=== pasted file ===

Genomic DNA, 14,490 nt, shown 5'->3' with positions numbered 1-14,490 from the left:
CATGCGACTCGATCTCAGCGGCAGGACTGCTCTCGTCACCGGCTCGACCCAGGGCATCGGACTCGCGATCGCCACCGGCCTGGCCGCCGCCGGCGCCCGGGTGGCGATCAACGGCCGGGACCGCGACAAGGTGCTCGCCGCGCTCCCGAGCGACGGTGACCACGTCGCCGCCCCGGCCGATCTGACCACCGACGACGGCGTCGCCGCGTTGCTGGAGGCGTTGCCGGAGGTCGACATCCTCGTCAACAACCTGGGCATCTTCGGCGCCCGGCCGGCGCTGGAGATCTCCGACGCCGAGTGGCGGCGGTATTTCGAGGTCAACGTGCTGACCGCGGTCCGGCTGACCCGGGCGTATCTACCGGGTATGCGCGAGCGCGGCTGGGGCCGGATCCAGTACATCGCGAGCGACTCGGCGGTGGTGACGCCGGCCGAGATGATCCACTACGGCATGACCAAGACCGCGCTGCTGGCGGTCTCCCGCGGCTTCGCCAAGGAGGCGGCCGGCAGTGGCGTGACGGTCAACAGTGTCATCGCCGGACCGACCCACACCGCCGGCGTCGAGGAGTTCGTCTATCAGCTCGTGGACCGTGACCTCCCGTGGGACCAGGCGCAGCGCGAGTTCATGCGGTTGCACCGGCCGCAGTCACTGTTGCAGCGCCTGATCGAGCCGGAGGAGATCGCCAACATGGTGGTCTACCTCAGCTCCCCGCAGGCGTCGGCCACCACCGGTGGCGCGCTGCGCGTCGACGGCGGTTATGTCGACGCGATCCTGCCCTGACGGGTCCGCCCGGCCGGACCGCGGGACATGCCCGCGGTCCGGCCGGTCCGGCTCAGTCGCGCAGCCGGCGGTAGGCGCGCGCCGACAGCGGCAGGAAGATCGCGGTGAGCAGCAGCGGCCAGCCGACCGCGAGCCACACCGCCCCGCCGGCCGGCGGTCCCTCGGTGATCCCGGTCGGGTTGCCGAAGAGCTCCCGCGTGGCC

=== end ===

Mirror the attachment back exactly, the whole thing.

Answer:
Genomic DNA, 14,490 nt, shown 5'->3' with positions numbered 1-14,490 from the left:
CATGCGACTCGATCTCAGCGGCAGGACTGCTCTCGTCACCGGCTCGACCCAGGGCATCGGACTCGCGATCGCCACCGGCCTGGCCGCCGCCGGCGCCCGGGTGGCGATCAACGGCCGGGACCGCGACAAGGTGCTCGCCGCGCTCCCGAGCGACGGTGACCACGTCGCCGCCCCGGCCGATCTGACCACCGACGACGGCGTCGCCGCGTTGCTGGAGGCGTTGCCGGAGGTCGACATCCTCGTCAACAACCTGGGCATCTTCGGCGCCCGGCCGGCGCTGGAGATCTCCGACGCCGAGTGGCGGCGGTATTTCGAGGTCAACGTGCTGACCGCGGTCCGGCTGACCCGGGCGTATCTACCGGGTATGCGCGAGCGCGGCTGGGGCCGGATCCAGTACATCGCGAGCGACTCGGCGGTGGTGACGCCGGCCGAGATGATCCACTACGGCATGACCAAGACCGCGCTGCTGGCGGTCTCCCGCGGCTTCGCCAAGGAGGCGGCCGGCAGTGGCGTGACGGTCAACAGTGTCATCGCCGGACCGACCCACACCGCCGGCGTCGAGGAGTTCGTCTATCAGCTCGTGGACCGTGACCTCCCGTGGGACCAGGCGCAGCGCGAGTTCATGCGGTTGCACCGGCCGCAGTCACTGTTGCAGCGCCTGATCGAGCCGGAGGAGATCGCCAACATGGTGGTCTACCTCAGCTCCCCGCAGGCGTCGGCCACCACCGGTGGCGCGCTGCGCGTCGACGGCGGTTATGTCGACGCGATCCTGCCCTGACGGGTCCGCCCGGCCGGACCGCGGGACATGCCCGCGGTCCGGCCGGTCCGGCTCAGTCGCGCAGCCGGCGGTAGGCGCGCGCCGACAGCGGCAGGAAGATCGCGGTGAGCAGCAGCGGCCAGCCGACCGCGAGCCACACCGCCCCGCCGGCCGGCGGTCCCTCGGTGATCCCGGTCGGGTTGCCGAAGAGCTCCCGCGTGGCC